II. Medical Evidence

A. Medical Providers

1. Physical Health

On October 16, 2017, Plaintiff initiated care with Rebecca Glaseroff Lindsay, M.D. (“Dr. Lindsay”), for complaints of chronic knee pain and arthritis of the back. (Admin. R. at 277.) Plaintiff reported pain with motion and tenderness in her left low back and buttocks during the examination, but Dr. Lindsay's observations were otherwise unremarkable. (Admin. R. at 278.) Dr. Lindsay prescribed a muscle relaxant and pain medication and referred Plaintiff to physical therapy and a spine center. (Admin. R. at 297, 299.)

On December 4, 2017, Plaintiff began physical therapy with Daniel Howard Cooper, D.P.T. (“Cooper”). (Admin. R. at 428-31.) Plaintiff indicated she suffered from low-back pain for five years and knee pain for twenty years. (Admin. R. at 429.) She claimed she could not stand for more than fifteen-to-twenty minutes or walk for more than fifteen-to-forty-five minutes without the onset of pain. (Admin. R. at 429-30.) Cooper noted Plaintiff had some limitations in exercising, walking, standing, and sleeping with a low complexity level, opined Plaintiff “will benefit from skilled PT intervention to reduce symptoms and optimize functional movement in order to resume pain free [activities of daily living] and walking, ” and recommended twelve additional visits over the next three months. (Admin. R. at 431.) The following week, Maura R. Gabriel, P.T. (“Gabriel”), added limitations in lifting, described Plaintiff's complexity as high, and recommended seven additional appointments, but also opined Plaintiff would benefit from physical therapy to resume normal activities and walking. (Admin. R. at 423-25.) Gabriel indicated Plaintiff's “decreased range of motion, decreased strength, decreased motor control, decreased postural awareness, decreased awareness of body mechanics, decreased balance, abnormal gait pattern and pain is/are impairing patient's ability to walk[] and mov[e] around.” (Admin. R. at 476.) Later that month, Dr. Lindsay added medications for nerve pain and referred Plaintiff to a chronic pain program. (Admin. R. at 373-75.)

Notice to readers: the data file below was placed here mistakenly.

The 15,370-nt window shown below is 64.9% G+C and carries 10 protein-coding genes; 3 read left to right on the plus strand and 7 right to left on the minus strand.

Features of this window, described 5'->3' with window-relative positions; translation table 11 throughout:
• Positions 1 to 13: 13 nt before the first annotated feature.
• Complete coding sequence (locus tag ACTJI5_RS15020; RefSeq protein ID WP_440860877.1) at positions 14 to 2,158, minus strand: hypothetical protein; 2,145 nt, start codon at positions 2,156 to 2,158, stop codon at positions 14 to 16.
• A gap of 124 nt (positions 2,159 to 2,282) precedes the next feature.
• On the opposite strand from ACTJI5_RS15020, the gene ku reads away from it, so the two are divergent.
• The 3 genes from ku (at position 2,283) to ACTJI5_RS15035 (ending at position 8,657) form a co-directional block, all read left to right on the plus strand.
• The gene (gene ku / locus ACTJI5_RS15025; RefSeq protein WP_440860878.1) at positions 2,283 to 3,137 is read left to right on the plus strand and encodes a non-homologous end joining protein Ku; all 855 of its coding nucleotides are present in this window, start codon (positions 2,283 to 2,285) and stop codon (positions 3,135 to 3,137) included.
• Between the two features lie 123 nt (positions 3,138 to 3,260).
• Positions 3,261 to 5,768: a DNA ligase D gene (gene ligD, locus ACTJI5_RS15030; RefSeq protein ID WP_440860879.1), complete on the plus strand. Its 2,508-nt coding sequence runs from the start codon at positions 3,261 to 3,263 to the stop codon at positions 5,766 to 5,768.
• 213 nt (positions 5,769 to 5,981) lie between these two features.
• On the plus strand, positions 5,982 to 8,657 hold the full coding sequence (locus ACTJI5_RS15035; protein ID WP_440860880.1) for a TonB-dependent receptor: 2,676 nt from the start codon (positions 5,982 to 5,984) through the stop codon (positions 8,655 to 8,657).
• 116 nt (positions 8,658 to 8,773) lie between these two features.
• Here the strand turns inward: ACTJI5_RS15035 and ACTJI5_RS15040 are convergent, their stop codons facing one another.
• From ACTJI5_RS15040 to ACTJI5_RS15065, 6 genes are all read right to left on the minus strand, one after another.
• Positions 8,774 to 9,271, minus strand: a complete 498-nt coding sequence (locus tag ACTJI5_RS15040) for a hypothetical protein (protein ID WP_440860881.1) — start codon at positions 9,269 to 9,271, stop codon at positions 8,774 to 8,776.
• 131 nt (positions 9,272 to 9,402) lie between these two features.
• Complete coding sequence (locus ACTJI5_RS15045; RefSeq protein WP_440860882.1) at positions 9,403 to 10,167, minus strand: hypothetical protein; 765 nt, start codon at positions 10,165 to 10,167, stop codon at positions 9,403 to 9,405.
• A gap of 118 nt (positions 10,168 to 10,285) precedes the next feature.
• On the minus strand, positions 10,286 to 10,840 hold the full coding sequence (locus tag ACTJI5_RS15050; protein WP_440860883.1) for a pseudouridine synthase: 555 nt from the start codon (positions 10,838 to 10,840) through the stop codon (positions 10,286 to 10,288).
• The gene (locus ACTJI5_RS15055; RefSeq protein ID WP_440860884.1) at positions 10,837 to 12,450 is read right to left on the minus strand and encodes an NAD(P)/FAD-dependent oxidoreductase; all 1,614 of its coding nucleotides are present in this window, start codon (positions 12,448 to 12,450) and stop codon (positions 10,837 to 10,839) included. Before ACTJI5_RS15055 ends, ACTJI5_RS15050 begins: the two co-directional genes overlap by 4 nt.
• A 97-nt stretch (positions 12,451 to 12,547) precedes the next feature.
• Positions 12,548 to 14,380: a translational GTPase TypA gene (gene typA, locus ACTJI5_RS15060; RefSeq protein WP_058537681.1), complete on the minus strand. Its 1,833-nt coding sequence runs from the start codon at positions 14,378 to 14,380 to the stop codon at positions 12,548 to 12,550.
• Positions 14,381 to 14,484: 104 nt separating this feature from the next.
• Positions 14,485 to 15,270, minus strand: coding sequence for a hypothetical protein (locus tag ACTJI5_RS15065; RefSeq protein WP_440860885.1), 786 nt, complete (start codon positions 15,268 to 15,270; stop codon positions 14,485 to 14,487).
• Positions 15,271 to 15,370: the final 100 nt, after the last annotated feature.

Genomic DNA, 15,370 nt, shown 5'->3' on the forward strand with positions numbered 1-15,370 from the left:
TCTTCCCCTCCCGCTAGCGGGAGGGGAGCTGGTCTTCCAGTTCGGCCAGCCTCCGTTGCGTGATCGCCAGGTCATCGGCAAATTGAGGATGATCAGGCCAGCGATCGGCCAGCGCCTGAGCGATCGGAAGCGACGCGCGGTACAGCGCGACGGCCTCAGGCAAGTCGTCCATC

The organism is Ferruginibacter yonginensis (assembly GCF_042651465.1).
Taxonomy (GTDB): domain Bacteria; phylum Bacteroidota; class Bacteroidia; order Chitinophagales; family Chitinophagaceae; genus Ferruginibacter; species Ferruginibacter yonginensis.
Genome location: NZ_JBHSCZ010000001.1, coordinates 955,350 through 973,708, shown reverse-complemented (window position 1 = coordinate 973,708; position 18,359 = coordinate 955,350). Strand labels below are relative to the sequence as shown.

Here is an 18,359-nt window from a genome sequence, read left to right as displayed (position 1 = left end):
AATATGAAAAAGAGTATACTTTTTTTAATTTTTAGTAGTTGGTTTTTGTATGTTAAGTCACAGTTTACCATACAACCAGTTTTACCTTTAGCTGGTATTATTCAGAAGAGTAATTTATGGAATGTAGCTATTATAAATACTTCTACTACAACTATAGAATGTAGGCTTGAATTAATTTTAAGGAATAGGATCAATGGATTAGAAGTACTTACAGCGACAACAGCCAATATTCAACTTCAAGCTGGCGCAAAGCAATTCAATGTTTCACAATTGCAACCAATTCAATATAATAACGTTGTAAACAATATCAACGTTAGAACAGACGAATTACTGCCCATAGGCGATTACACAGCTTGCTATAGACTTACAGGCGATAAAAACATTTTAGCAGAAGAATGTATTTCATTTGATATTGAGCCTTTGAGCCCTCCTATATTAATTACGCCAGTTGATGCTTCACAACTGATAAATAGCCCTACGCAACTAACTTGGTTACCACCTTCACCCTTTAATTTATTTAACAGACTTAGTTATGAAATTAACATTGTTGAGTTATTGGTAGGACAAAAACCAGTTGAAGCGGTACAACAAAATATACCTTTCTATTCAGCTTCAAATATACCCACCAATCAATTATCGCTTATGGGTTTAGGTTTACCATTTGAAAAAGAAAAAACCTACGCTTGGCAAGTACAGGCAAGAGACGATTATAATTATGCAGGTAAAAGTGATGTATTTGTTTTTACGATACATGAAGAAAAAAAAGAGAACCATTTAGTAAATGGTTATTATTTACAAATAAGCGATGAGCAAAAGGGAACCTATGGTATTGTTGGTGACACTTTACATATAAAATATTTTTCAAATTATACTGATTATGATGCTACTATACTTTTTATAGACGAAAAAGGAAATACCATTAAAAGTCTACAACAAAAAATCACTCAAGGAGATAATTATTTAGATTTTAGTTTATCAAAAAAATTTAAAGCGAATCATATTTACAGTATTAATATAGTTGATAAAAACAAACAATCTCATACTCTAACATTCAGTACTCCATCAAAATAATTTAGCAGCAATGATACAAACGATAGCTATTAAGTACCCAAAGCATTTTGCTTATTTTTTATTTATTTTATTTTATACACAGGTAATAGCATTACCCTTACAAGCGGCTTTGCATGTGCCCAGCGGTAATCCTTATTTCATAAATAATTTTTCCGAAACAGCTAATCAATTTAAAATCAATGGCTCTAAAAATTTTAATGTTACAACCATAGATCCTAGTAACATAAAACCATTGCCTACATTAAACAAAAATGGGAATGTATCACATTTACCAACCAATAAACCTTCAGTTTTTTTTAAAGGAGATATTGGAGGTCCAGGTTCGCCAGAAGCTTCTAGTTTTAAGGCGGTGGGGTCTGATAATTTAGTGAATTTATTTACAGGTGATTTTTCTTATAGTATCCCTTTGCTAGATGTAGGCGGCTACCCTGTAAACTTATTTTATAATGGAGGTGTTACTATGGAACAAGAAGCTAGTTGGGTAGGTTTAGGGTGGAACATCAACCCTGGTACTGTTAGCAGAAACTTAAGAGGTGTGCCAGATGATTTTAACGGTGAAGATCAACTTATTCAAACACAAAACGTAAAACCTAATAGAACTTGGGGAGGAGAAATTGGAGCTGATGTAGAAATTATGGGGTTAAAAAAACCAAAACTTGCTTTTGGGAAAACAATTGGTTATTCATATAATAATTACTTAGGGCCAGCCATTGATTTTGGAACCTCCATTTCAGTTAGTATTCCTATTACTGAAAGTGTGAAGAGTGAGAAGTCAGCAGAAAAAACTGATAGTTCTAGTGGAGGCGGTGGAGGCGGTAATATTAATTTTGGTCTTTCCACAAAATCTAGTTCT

In early January 2018, Plaintiff consulted with Melissa L. Hockett, M.S.W. (“Hockett”), a provider at a pain management clinic. (Admin. R. at 418-19.) Plaintiff reported she has had “all over body pain” and back and knee pain for years which she occasionally treats with a pain pill, icy hot spray, and a heating pad. (Admin. R. at 418.) Hockett described Plaintiff to have normal cognition and verbal presentation with relaxed, calm, open, and interested behavior. (Admin. R. at 419.)